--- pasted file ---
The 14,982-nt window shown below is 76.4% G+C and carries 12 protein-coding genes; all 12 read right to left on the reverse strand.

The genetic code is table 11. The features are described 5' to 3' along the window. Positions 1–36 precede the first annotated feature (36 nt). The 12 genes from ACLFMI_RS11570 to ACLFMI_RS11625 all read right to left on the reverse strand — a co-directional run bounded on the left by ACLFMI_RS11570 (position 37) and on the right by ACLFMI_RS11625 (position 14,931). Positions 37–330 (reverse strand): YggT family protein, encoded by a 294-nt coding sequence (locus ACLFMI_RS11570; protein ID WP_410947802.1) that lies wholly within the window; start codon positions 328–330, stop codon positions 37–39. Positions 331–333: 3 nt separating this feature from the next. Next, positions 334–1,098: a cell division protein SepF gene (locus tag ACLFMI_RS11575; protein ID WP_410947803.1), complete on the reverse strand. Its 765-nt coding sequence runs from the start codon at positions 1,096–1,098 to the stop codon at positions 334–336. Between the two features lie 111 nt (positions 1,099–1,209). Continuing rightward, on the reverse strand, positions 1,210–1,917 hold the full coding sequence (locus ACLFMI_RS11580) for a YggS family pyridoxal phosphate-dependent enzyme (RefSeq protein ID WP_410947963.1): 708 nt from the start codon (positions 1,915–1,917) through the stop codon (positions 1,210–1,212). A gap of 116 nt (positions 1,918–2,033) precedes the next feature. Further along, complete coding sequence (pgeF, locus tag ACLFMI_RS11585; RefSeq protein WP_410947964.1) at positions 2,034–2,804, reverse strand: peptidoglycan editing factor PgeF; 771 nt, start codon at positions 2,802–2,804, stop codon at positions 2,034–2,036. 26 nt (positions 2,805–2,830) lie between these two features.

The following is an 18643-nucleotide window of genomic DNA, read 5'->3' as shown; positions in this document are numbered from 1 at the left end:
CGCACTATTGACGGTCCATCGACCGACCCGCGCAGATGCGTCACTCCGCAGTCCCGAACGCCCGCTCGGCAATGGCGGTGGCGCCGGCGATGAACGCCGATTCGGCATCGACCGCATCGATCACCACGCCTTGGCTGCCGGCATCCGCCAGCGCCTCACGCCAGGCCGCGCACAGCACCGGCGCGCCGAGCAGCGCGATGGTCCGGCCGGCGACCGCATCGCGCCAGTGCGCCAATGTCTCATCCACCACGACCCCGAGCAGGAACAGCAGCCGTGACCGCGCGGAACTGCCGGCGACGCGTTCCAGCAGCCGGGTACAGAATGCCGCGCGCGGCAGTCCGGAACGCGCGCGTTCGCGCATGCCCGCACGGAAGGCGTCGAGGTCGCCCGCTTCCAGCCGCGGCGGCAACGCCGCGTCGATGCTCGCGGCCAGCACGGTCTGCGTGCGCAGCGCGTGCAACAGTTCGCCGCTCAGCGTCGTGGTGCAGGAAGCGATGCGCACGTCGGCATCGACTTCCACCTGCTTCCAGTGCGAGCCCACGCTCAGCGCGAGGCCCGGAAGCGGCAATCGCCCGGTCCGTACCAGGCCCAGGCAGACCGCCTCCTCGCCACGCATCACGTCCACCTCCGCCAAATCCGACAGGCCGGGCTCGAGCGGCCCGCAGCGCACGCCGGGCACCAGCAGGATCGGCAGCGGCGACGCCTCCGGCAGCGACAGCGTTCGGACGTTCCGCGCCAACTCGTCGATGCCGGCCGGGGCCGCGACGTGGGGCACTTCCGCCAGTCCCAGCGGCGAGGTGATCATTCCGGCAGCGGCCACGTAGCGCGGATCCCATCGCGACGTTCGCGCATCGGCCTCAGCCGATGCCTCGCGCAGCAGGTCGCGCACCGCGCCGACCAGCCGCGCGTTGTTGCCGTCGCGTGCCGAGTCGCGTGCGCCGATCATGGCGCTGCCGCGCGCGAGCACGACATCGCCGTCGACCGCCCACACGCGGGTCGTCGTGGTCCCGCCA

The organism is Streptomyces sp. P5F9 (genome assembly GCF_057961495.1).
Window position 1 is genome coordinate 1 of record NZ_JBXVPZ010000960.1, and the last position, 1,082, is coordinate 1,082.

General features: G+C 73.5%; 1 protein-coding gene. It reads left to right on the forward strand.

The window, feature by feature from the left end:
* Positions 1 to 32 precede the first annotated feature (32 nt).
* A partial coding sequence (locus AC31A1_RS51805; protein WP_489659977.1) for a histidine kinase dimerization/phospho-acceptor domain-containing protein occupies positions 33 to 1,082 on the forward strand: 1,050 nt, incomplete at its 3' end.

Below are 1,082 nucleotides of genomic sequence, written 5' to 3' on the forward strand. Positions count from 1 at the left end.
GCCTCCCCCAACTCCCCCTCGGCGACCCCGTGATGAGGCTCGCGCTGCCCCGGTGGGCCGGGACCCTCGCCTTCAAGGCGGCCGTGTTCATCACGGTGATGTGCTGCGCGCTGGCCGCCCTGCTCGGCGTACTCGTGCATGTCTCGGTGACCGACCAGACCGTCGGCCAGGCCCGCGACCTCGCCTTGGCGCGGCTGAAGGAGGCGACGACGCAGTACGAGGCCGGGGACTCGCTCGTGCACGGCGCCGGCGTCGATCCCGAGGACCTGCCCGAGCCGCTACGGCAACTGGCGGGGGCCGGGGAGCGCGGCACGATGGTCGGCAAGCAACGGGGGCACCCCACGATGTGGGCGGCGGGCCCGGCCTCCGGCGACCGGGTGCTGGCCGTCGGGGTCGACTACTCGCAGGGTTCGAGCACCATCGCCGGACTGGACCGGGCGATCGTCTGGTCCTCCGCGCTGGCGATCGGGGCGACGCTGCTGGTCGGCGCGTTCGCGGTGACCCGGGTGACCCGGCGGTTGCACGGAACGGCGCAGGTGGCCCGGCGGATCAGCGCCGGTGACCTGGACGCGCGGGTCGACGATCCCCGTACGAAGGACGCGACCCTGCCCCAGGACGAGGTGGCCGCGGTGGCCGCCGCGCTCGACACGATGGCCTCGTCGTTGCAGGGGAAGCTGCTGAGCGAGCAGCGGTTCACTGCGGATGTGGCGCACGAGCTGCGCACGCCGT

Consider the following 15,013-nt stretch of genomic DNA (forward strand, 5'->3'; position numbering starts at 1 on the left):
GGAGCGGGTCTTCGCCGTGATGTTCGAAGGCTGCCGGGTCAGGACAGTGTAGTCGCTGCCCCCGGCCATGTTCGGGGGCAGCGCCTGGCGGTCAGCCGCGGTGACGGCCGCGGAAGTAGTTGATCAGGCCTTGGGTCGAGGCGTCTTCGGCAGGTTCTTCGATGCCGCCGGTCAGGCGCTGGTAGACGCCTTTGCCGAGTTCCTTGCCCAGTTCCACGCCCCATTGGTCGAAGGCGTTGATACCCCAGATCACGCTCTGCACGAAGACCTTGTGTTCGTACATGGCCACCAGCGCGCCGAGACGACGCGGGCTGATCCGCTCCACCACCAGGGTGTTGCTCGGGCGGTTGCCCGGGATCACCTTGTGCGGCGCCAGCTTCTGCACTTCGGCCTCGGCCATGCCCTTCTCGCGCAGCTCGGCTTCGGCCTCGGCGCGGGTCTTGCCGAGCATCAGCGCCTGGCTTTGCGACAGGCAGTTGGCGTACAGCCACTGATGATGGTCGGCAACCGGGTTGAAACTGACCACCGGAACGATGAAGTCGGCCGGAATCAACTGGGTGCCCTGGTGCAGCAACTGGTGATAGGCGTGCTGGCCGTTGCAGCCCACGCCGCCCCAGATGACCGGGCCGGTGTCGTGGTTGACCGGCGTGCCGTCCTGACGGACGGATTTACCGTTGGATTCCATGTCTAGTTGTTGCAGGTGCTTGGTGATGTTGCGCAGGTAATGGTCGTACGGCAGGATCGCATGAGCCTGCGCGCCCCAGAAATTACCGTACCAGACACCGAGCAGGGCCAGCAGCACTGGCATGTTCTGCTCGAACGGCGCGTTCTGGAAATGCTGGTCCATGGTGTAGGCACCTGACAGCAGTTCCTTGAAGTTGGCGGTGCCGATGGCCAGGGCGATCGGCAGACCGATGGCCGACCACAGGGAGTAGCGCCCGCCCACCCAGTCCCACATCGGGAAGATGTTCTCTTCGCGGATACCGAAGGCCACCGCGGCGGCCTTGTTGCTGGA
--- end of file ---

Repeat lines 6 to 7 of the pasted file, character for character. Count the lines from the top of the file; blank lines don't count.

Window position 1 is genome coordinate 1 of record NZ_JBXVPZ010000960.1, and the last position, 1,082, is coordinate 1,082.

General features: G+C 73.5%; 1 protein-coding gene. It reads left to right on the forward strand.